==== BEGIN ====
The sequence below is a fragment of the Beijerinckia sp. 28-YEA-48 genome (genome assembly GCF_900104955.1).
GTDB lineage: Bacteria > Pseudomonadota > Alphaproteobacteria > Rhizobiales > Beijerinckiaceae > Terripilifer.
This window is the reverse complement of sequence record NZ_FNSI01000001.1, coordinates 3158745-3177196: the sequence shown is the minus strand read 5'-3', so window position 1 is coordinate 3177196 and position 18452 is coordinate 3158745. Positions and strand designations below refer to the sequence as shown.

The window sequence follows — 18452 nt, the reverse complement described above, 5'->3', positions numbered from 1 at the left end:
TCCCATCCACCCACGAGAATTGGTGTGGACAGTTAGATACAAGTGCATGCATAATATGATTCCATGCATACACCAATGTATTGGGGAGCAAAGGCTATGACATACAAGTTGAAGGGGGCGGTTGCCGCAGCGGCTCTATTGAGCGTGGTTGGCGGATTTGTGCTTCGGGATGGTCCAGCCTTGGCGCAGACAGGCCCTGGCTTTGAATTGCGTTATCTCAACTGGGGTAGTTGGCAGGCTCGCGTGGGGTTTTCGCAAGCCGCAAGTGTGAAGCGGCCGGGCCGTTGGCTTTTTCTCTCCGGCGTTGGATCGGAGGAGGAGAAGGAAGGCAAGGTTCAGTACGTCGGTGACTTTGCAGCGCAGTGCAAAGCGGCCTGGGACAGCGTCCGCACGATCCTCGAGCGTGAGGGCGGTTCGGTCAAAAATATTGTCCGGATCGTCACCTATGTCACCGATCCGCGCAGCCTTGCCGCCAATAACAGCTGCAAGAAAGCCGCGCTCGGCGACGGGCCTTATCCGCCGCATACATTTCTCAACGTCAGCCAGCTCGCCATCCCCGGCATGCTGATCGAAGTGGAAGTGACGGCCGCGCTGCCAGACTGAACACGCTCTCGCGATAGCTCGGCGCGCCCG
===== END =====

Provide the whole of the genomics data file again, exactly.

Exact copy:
The sequence below is a fragment of the Beijerinckia sp. 28-YEA-48 genome (genome assembly GCF_900104955.1).
GTDB lineage: Bacteria > Pseudomonadota > Alphaproteobacteria > Rhizobiales > Beijerinckiaceae > Terripilifer.
This window is the reverse complement of sequence record NZ_FNSI01000001.1, coordinates 3158745-3177196: the sequence shown is the minus strand read 5'-3', so window position 1 is coordinate 3177196 and position 18452 is coordinate 3158745. Positions and strand designations below refer to the sequence as shown.

The window sequence follows — 18452 nt, the reverse complement described above, 5'->3', positions numbered from 1 at the left end:
TCCCATCCACCCACGAGAATTGGTGTGGACAGTTAGATACAAGTGCATGCATAATATGATTCCATGCATACACCAATGTATTGGGGAGCAAAGGCTATGACATACAAGTTGAAGGGGGCGGTTGCCGCAGCGGCTCTATTGAGCGTGGTTGGCGGATTTGTGCTTCGGGATGGTCCAGCCTTGGCGCAGACAGGCCCTGGCTTTGAATTGCGTTATCTCAACTGGGGTAGTTGGCAGGCTCGCGTGGGGTTTTCGCAAGCCGCAAGTGTGAAGCGGCCGGGCCGTTGGCTTTTTCTCTCCGGCGTTGGATCGGAGGAGGAGAAGGAAGGCAAGGTTCAGTACGTCGGTGACTTTGCAGCGCAGTGCAAAGCGGCCTGGGACAGCGTCCGCACGATCCTCGAGCGTGAGGGCGGTTCGGTCAAAAATATTGTCCGGATCGTCACCTATGTCACCGATCCGCGCAGCCTTGCCGCCAATAACAGCTGCAAGAAAGCCGCGCTCGGCGACGGGCCTTATCCGCCGCATACATTTCTCAACGTCAGCCAGCTCGCCATCCCCGGCATGCTGATCGAAGTGGAAGTGACGGCCGCGCTGCCAGACTGAACACGCTCTCGCGATAGCTCGGCGCGCCCG